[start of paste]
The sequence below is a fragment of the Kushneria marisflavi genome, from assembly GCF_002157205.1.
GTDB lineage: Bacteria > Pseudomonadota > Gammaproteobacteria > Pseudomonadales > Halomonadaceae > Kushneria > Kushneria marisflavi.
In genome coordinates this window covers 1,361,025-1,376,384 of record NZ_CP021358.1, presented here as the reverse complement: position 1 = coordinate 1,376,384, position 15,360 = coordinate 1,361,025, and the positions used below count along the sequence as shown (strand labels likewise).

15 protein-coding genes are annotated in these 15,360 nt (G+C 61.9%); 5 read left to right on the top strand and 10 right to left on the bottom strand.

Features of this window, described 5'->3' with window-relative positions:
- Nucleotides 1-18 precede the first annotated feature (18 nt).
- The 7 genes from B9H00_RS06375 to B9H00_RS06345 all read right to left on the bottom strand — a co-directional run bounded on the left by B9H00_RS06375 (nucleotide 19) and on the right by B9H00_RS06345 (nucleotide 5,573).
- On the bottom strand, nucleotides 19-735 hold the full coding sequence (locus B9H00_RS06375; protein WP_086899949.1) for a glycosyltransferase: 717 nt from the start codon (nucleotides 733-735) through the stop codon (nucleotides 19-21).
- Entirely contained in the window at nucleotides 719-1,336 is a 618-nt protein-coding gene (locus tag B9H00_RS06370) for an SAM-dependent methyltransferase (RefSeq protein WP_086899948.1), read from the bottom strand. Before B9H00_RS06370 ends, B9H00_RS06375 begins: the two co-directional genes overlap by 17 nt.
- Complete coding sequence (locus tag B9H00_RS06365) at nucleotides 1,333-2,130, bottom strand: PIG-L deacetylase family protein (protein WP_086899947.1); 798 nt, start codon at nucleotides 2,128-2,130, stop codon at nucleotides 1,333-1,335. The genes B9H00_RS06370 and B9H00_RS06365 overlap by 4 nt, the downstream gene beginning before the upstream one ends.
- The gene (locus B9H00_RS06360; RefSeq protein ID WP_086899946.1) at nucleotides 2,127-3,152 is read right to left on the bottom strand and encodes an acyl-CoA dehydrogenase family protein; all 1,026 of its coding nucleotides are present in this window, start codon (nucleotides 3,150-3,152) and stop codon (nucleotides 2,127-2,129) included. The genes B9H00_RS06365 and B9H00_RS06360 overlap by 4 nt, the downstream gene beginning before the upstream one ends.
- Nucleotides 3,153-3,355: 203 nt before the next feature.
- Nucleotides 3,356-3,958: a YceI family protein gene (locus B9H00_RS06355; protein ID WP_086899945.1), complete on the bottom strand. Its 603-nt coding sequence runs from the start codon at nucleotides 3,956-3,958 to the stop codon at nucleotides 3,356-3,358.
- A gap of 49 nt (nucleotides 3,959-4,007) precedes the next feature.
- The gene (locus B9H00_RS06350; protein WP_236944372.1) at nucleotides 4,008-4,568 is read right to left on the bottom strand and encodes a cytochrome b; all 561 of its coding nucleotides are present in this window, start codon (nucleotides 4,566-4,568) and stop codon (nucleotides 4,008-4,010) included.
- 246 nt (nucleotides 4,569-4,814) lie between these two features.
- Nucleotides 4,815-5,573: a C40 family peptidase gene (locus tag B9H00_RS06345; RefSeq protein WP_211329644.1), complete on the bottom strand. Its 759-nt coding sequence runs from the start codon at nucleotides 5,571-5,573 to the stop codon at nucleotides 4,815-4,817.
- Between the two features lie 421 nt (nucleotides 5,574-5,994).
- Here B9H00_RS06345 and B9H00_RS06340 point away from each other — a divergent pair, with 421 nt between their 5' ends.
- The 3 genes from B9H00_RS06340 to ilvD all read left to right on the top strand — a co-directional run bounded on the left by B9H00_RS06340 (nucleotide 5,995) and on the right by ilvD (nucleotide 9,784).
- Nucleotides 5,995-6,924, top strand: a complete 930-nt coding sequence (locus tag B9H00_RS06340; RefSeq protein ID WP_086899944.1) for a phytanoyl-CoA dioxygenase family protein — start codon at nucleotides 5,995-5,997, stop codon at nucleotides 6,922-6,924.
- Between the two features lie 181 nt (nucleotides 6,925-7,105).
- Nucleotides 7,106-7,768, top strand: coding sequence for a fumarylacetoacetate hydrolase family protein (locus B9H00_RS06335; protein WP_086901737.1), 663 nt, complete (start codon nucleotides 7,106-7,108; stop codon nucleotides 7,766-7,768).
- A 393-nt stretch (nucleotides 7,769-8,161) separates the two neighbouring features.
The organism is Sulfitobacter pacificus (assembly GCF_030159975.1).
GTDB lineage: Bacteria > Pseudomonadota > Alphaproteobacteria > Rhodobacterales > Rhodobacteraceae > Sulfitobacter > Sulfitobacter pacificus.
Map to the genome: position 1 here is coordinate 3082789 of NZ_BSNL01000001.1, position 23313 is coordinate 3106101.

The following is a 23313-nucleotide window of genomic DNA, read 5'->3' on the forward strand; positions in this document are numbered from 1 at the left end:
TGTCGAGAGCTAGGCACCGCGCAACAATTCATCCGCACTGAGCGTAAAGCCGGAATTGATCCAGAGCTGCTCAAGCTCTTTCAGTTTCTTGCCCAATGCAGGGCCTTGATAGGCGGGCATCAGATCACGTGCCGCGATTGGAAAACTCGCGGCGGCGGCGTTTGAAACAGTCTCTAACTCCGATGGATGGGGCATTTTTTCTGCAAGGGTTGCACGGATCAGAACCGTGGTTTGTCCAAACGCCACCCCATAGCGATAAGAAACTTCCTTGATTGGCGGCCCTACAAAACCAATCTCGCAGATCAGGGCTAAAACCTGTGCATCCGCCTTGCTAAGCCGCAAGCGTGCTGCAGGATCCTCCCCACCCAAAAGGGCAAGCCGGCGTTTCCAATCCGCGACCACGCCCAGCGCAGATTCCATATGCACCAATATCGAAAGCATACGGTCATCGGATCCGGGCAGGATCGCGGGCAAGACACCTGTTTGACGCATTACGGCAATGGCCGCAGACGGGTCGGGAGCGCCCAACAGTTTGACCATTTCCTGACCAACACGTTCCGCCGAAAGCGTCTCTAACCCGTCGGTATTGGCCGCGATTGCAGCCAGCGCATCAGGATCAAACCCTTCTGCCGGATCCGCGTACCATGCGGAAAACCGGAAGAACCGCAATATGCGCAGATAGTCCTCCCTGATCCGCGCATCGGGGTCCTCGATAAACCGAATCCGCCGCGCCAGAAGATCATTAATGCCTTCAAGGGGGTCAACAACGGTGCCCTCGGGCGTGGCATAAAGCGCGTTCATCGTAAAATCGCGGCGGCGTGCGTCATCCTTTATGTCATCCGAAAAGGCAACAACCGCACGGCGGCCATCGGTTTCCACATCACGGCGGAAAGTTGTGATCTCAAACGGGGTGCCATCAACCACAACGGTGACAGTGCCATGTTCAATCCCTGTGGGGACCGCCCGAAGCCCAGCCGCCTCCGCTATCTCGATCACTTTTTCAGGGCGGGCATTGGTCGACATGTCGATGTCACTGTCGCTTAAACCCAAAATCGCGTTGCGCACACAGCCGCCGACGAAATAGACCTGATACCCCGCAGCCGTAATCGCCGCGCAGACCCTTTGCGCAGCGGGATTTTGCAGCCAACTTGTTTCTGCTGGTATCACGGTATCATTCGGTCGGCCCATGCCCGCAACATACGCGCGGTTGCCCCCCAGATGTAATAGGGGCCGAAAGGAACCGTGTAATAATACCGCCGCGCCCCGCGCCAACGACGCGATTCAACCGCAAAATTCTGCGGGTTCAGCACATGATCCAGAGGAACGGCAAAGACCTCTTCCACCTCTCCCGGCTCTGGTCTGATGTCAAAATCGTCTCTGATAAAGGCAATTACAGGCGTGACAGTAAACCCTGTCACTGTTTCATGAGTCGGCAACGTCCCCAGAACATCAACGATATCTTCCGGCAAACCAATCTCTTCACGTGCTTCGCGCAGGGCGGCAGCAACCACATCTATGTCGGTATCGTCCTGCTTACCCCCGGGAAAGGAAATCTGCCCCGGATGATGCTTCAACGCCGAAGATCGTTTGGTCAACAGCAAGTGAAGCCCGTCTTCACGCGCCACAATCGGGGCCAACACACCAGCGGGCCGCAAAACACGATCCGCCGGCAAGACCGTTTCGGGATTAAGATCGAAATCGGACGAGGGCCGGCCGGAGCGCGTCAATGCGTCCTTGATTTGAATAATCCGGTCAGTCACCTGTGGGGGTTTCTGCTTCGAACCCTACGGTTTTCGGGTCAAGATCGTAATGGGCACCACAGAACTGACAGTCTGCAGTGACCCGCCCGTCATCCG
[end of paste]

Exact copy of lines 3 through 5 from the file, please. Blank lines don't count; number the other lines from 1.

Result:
In genome coordinates this window covers 1,361,025-1,376,384 of record NZ_CP021358.1, presented here as the reverse complement: position 1 = coordinate 1,376,384, position 15,360 = coordinate 1,361,025, and the positions used below count along the sequence as shown (strand labels likewise).

15 protein-coding genes are annotated in these 15,360 nt (G+C 61.9%); 5 read left to right on the top strand and 10 right to left on the bottom strand.

Features of this window, described 5'->3' with window-relative positions: